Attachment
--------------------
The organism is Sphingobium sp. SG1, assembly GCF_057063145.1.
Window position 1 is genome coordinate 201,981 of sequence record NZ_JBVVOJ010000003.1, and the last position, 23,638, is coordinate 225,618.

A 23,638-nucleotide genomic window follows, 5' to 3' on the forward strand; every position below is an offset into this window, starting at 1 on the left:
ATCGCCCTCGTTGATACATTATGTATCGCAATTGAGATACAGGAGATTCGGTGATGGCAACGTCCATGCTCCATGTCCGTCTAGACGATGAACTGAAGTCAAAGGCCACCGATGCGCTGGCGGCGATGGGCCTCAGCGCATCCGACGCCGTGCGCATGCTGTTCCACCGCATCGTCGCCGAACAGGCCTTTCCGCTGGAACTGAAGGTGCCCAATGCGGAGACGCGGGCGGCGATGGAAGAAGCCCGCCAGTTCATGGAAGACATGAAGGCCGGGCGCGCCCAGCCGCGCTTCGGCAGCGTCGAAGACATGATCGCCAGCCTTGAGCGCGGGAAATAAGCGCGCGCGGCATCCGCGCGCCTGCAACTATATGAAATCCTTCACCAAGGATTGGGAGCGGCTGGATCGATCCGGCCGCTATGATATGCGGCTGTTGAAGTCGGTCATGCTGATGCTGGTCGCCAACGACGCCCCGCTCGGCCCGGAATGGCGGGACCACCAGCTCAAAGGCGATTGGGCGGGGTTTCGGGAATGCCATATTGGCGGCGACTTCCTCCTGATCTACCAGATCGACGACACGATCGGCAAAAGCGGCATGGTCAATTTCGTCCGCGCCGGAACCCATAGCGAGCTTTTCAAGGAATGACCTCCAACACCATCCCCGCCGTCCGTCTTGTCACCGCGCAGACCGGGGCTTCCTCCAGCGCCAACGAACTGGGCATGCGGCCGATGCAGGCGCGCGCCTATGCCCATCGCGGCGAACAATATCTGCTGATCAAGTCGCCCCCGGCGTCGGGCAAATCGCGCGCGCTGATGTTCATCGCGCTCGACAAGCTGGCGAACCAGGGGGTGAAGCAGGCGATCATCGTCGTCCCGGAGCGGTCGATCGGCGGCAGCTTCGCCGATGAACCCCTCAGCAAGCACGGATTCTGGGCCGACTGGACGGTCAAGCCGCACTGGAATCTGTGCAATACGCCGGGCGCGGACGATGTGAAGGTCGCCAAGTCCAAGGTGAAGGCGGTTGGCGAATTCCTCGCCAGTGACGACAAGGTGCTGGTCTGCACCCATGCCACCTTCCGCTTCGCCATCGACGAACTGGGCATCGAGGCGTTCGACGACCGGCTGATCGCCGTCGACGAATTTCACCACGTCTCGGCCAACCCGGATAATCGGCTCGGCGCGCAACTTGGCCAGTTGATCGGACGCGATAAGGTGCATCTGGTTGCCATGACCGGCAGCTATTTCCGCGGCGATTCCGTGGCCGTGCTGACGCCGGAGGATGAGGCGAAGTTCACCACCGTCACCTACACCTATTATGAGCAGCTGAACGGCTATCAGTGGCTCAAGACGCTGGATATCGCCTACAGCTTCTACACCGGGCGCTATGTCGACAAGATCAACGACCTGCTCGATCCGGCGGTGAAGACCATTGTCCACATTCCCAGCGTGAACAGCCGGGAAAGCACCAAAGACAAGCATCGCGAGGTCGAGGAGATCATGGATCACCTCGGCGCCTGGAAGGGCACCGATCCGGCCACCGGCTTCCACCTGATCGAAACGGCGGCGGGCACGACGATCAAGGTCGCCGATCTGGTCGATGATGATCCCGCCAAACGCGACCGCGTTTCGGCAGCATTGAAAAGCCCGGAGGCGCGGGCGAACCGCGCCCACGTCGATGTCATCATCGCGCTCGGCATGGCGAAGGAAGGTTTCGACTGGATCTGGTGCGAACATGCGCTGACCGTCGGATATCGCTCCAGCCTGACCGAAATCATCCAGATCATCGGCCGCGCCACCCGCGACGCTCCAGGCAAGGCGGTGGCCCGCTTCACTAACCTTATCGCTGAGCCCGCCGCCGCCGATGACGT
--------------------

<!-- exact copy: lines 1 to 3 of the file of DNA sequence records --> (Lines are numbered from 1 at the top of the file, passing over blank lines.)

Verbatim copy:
The organism is Sphingobium sp. SG1, assembly GCF_057063145.1.
Window position 1 is genome coordinate 201,981 of sequence record NZ_JBVVOJ010000003.1, and the last position, 23,638, is coordinate 225,618.

A 23,638-nucleotide genomic window follows, 5' to 3' on the forward strand; every position below is an offset into this window, starting at 1 on the left: